Khodorkovsky’s Hunger Strike Puts Spotlight on Medvedev

Mikhail Khodorkovsky. Source: Sergei Mikheyev/KommersantJailed Russian oligarch Mikhail Khodorkovsky says he is beginning an indefinite hunger strike to protest what he says is an unlawful court ruling to extend his term in a pretrial detention center, reports.

The ex-CEO of former oil giant Yukos announced his hunger strike in a letter to Russian Supreme Court Chairman Vyacheslav Lebedev; his lawyers published its content on their website Tuesday morning. The letter outlines how a Moscow court ruling to detain Khodorkovsky and his co-defendant, Platon Lebedev, for another three months violates a procedural amendment introduced last month by Russian President Dmitri Medvedev. The two are currently on trial facing charges from the Russian government of embezzlement that they dismiss as obviously untrue and politically motivated.

“The Khamovnichesky Court, by ruling on May 14, 2010, to extend my arrest, blatantly disregarded the changes recently incorporated into article 108 of the Criminal Procedure Code [UPK] of the Russian Federation,” says the letter. The changes referred to allow those charged with economic crimes to be released on bail except for under a limited number of circumstances: if their identity cannot be established, if they lack a place of residence in Russia, or if they have attempted to flee the country or hide from investigators. None of these circumstances apply to Khodorkovsky or Lebedev, who have been sitting out their 8-year prison terms in Siberia since 2005 as the result of a fraud case that was also widely viewed as politically motivated. Their lawyers had reminded the court of these amendments, which were introduced in response to the scandalous death of lawyer Sergei Magnitsky in pretrial detention last November, before the verdict was reached on Friday.

Nevertheless, Khodorkovsky goes on, “the court did not even consider it necessary to explain the reason for not adhering to the law.” Moreover, he said that he knew of other cases where the new amendments had been similarly disregarded. He stressed that while he the ruling had little effect on his own situation, his hunger strike was geared towards protesting the precedent that it would set.

“I can’t agree to something where the creation of a precedent in such a high-profile case would go unnoticed by the country’s administration, since it will immediately be replicated by corrupt bureaucrats in hundreds of other, less high-profile cases,” explained the former Yukos CEO.

Khodorkovsky said he wants “President Medvedev to know exactly how the law that was adopted altogether a month ago by his initiative… is being put to use, or, more accurately, is being sabotaged.” Therefore, he intends to strike until he gets confirmation that the president has received “exhaustive information” on the precedent being set by the Khamovnichesky Court in failing to adhere to existing law.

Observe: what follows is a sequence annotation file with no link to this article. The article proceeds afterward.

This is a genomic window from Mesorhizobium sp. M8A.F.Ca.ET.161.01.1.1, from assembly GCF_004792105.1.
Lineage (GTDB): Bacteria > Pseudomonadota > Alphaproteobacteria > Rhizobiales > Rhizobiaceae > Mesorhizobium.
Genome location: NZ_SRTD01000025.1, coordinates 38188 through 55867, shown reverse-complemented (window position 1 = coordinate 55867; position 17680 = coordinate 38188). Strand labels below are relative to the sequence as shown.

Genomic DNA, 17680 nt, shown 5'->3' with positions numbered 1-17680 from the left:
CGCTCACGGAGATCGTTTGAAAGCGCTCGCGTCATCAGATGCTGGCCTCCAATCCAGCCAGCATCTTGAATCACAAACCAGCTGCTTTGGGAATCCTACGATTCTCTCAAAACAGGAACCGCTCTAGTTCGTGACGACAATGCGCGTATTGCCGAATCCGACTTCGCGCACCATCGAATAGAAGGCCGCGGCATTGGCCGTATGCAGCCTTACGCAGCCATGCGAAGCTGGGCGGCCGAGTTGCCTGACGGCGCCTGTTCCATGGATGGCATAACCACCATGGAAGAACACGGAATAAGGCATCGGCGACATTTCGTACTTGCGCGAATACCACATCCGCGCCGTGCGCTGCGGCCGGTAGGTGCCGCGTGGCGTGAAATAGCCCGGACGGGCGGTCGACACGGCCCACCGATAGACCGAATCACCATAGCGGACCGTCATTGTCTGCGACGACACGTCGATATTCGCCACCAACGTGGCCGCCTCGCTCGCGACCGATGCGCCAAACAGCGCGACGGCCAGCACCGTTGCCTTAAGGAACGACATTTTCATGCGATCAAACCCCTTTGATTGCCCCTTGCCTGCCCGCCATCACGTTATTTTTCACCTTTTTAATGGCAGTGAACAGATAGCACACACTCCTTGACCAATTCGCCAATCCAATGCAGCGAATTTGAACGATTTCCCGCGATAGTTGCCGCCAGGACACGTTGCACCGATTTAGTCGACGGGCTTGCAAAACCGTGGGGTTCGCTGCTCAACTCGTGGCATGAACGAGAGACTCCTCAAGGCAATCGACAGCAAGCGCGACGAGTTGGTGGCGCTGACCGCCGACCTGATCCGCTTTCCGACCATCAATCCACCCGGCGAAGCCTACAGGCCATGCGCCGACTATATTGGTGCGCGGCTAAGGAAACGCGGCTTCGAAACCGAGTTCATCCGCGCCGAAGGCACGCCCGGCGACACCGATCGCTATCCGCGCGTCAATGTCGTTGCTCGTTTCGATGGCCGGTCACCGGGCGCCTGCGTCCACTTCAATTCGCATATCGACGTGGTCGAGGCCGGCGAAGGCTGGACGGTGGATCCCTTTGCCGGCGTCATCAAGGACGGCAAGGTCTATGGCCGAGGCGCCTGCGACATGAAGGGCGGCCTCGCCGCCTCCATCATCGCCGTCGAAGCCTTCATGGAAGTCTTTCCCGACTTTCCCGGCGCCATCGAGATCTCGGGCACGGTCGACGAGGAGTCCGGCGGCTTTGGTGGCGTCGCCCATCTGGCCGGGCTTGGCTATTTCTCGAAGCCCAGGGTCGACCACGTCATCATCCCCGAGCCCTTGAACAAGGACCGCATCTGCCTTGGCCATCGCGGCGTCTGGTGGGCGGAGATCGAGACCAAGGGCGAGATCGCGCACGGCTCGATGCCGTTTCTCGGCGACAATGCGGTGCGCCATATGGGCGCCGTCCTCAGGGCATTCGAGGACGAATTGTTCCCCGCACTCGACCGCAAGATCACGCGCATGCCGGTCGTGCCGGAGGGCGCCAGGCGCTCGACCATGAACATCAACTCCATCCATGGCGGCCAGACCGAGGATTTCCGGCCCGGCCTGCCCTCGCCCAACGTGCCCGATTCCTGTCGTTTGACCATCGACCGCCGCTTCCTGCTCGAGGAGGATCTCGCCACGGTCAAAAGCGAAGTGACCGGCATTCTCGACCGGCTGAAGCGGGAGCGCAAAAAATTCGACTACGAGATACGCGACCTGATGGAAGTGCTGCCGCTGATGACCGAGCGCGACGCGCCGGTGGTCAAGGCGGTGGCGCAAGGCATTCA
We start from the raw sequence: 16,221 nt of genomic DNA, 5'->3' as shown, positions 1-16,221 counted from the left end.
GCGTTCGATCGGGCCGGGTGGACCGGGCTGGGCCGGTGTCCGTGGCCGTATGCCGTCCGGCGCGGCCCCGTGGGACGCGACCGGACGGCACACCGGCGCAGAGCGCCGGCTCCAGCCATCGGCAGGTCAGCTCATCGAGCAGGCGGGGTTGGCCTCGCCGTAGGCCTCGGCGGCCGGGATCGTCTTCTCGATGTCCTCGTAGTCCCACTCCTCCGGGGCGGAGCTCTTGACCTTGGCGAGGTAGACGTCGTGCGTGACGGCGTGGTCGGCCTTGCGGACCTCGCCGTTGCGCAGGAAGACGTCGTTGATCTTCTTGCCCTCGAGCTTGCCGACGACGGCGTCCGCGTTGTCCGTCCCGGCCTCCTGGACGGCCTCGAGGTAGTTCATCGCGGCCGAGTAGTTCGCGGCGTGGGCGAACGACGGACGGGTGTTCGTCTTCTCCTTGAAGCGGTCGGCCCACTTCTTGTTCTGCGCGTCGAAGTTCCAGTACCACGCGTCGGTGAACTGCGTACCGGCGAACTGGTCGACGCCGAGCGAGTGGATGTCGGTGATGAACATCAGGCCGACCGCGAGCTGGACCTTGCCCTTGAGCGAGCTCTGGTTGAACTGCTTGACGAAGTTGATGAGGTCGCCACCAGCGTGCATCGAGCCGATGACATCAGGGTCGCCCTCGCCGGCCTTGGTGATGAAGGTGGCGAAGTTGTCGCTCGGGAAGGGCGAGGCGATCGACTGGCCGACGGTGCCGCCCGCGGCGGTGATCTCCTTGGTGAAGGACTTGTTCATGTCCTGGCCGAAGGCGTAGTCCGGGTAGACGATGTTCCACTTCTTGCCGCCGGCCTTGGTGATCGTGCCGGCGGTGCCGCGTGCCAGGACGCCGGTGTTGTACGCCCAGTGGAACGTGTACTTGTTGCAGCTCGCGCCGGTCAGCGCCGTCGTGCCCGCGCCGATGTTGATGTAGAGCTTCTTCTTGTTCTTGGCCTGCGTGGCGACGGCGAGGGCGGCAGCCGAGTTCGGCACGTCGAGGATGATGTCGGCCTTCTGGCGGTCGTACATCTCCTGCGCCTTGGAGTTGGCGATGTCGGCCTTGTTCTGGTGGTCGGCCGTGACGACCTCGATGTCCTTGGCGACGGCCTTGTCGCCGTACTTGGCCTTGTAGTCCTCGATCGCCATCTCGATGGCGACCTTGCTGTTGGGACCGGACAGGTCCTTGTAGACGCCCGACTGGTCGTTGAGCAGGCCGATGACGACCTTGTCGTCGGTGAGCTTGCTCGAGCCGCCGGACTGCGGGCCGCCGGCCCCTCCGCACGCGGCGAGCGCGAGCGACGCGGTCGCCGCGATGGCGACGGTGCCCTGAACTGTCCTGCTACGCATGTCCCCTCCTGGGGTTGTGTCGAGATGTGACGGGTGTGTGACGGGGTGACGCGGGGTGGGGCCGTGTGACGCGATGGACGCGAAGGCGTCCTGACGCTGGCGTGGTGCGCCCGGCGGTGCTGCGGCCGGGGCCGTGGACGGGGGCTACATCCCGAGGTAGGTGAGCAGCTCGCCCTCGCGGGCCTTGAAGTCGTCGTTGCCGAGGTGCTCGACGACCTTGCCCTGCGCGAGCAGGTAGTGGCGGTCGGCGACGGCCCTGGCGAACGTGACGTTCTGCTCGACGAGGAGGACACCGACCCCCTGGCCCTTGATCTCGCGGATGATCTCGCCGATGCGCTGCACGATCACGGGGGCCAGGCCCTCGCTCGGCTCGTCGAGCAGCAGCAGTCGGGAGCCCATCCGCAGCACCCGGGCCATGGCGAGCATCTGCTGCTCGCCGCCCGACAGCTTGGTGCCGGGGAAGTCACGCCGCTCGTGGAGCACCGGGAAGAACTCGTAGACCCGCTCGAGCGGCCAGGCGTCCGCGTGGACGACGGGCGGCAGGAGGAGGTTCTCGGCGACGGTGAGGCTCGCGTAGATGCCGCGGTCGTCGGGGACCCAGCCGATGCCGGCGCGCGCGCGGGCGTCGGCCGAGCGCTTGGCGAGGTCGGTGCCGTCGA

Supreme Court Chairman Vyacheslav Lebedev said that he has received Khodorkovsky’s letter and promised to look into the allegations and provide a response. Sources in Russia’s Federal Penitentiary Service told RIA Novosti that they would be keeping track of Khodorkovsky’s health, but issued no official comment. President Medvedev has so far given no response.

Vadim Klyuvgant, a lawyer for Khodorkovsky and Lebedev, reiterated his client’s sentiment that the Khamovnichesky Court ruling is a “sign of catastrophe” that “is not so bad for our clients as it is for the entire country and for its president.”

“Because if such sabotage is possible in a situation when the people wouldn’t be released anyway, then what can we expect or say in regards to any other person who could and should have been released as a result of this law?” said Klyuvgant.

In comments obtained by the Christian Science Monitor, political analyst Andrei Piontkovsky explained how Khodorkovsky’s decision “is a direct challenge to Medvedev to separate himself from the Putin era and enforce the laws that he himself has sponsored.” As Piontkovsky elaborated:

“Khodorkovsky is making it necessary for Medvedev to define his position,” says Andrei Piontkovsky, director of the independent Institute for Strategic Studies in Moscow. “His challenge is very clever, legally and politically. He isn’t demanding that he be freed, rather just for confirmation that Medvedev has been made aware of his case. . . The ball is now in Medvedev’s court. Will he choose to follow the logic of the law, and risk a damaging split with Putin? He will have to make a choice, and that could determine Medvedev’s own political future.”

Additional reading:
Who Fears a Free Mikhail Khodorkovsky? – NY Times Magazine